2. When addressing the above commands, if you lack 'sudo' access, then perform a
$su - to gain root access--presuming you have the password


The Final Solution in Four Easy Steps

1. Reconfigure the VMware drivers for your new kernel
2. Restart VMware tools
3. Be sure VMware Tools remains running
4. Check your mount points.

Nice and easy. You just need to remember to run through this process whenever you upgrade your kernel file and you should have no problems. If ever in doubt, you can just restart your VMware Tools service and see if you have any errors. If the return text is clean, you are all set.


Reviewing a Few Public Forum Solutions -- What Not To Do

If you are utilizing VMware Shared folders, you do not want to modify your local /etc/fstab file. If you do, you will receive one of several errors when mounting the appended drives.
With this suggested excerpt included in your /etc/fstab file:
UUID=1d5153eb-9d9e-43e6-b473-57d9e8442d11 /mnt/hgfs/HostDownloads vmhgfs ...


yields this error when attempting to mount the Shared Folder:
[root@localhost ~]# mount -a

Error: cannot canonicalize mount point: No such file or directory


Another common suggestion observed indicates utilizing the .host/{mount_point_object} {local directory} syntax. This is preferable for dual-boot systems when accessing the dark side of the HD in your current system. The excerpt below provides a populated /etc/fstab entry:
.host:/home/bill/Downloads/ /mnt/hgfs vmhgfs ...


With VMware Workstation in use, the OS generates a descriptive error when mounting, regardless of whether the Shared Folders process is enabled:
Error: cannot mount filesystem: No such device



Conclusion

In the end, VMware Tools is quite useful and provides significant capabilities, not fully appreciated until the process stops working. When you upgrade your guest OS kernel, you will most likely not be prompted to reconfigure your VMware Tools, as you are with your host OS. Know that VMware is experimenting with auto-upgrading drivers in future releases, but I know not of a timetable for that. Now you know what to do and how to fix it, reliably. Please do ask any questions.



APPENDIX
Examples

The output segments are included for further comprehension, to be used with the Isolating The Root Cause section above.

Ubuntu - VMware Tools Restart Kernel Hook Errors

bill@ubuntu:~$ sudo /etc/vmware-tools/services.sh restart

Stopping VMware Tools services in the virtual machine:

Guest operating system daemon:                                      done

VMware User Agent (vmware-user):                                    done

Blocking file system:                                               done

Unmounting HGFS shares:                                             done

Guest filesystem driver:                                            done

VM communication interface socket family:                           done

VM communication interface:                                         done

Checking acpi hot plug                                              done

Starting VMware Tools services in the virtual machine:

Switching to guest configuration:                                   done

Guest vmxnet fast network device:                                  failed

VM communication interface:                                        failed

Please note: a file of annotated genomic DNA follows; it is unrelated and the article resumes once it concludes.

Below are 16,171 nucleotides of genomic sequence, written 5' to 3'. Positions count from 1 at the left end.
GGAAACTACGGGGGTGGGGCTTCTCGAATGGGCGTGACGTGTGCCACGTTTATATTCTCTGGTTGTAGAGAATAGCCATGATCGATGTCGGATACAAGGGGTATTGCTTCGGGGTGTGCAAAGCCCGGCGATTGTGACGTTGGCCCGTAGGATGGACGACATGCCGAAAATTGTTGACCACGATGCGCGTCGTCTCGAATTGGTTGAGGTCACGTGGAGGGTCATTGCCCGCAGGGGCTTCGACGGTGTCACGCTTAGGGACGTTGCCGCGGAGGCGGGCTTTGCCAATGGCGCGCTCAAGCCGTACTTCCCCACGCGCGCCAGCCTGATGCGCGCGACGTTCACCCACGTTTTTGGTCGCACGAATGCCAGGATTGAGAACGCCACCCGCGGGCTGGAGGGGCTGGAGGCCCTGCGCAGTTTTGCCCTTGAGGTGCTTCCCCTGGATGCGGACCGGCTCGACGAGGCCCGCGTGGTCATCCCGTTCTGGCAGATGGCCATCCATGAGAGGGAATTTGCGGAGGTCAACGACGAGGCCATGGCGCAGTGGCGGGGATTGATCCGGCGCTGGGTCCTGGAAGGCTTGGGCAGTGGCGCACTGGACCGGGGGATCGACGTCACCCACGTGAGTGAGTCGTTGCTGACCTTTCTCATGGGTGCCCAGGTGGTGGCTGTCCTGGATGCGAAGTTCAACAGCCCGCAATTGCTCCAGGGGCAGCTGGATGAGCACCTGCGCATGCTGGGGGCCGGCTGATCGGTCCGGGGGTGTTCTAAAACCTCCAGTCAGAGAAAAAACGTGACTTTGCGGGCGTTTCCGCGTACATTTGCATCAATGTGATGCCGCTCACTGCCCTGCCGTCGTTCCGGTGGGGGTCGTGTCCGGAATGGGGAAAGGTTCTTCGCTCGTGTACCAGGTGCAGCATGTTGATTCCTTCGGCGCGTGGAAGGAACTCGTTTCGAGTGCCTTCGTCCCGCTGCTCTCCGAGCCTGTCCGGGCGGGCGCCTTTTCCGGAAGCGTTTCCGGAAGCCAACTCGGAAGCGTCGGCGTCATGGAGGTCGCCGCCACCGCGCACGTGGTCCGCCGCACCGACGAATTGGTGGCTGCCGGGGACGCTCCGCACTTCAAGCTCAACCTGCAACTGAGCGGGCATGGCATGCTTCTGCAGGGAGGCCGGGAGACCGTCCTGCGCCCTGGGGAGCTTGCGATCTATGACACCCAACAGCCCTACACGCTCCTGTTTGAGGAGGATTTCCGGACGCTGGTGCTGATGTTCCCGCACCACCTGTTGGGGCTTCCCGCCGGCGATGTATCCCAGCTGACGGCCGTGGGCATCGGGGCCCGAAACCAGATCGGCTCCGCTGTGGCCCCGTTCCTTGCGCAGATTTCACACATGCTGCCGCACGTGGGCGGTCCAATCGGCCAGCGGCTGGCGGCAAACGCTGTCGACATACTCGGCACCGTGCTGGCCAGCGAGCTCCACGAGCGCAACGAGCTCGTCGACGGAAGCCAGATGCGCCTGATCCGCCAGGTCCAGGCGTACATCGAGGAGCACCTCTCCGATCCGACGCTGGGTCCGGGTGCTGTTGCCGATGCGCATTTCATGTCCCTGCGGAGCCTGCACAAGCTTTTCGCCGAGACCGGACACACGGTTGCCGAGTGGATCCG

VM communication interface socket family:                          failed

Guest filesystem driver:                                            done

Mounting HGFS shares:                                              failed

Blocking file system:                                               done

VMware User Agent:                                                  done

Guest operating system daemon:                                      done


CentOS - VMware Tools Restart Kernel Hook Errors

[root@localhost ~]# service vmware-tools restart

Stopping VMware Tools services in the virtual machine:

Guest operating system daemon:                          [  OK  ]

VMware User Agent (vmware-user):                        [  OK  ]

Blocking file system:                                   [  OK  ]

Unmounting HGFS shares:                                 [  OK  ]

Guest filesystem driver:                                [  OK  ]

VM communication interface socket family:               [  OK  ]

VM communication interface:                             [  OK  ]

Checking acpi hot plug                                  [  OK  ]

Starting VMware Tools services in the virtual machine:

Switching to guest configuration:                       [  OK  ]

VM communication interface:                             [FAILED]

VM communication interface socket family:               [FAILED]

Guest filesystem driver:                                [  OK  ]

Mounting HGFS shares:                                   [FAILED]

Blocking file system:                                   [  OK  ]

VMware User Agent:                                      [  OK  ]

Guest operating system daemon:                          [  OK  ]



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Comments

1John Walker  9/26/14 8:02:17 AM  Managing VMware Tools on Linux, Part II: Fixing An error occurred while mounting During Boot-up

Thanks for this article. I had the same problems on VMWare Player 6.0.0 build-1295980 (and earlier) with Ubuntu Lucid Guest on Windows XP host.

Your solution worked very well for me. However, one extra thing I had to do was to ensure the linux headers were installed before re-running the vmtools configure command.

So, I did this:

# sudo apt-get install linux-headers-$(uname -r)

and THEN this:

# sudo /usr/bin/vmware-config-tools.pl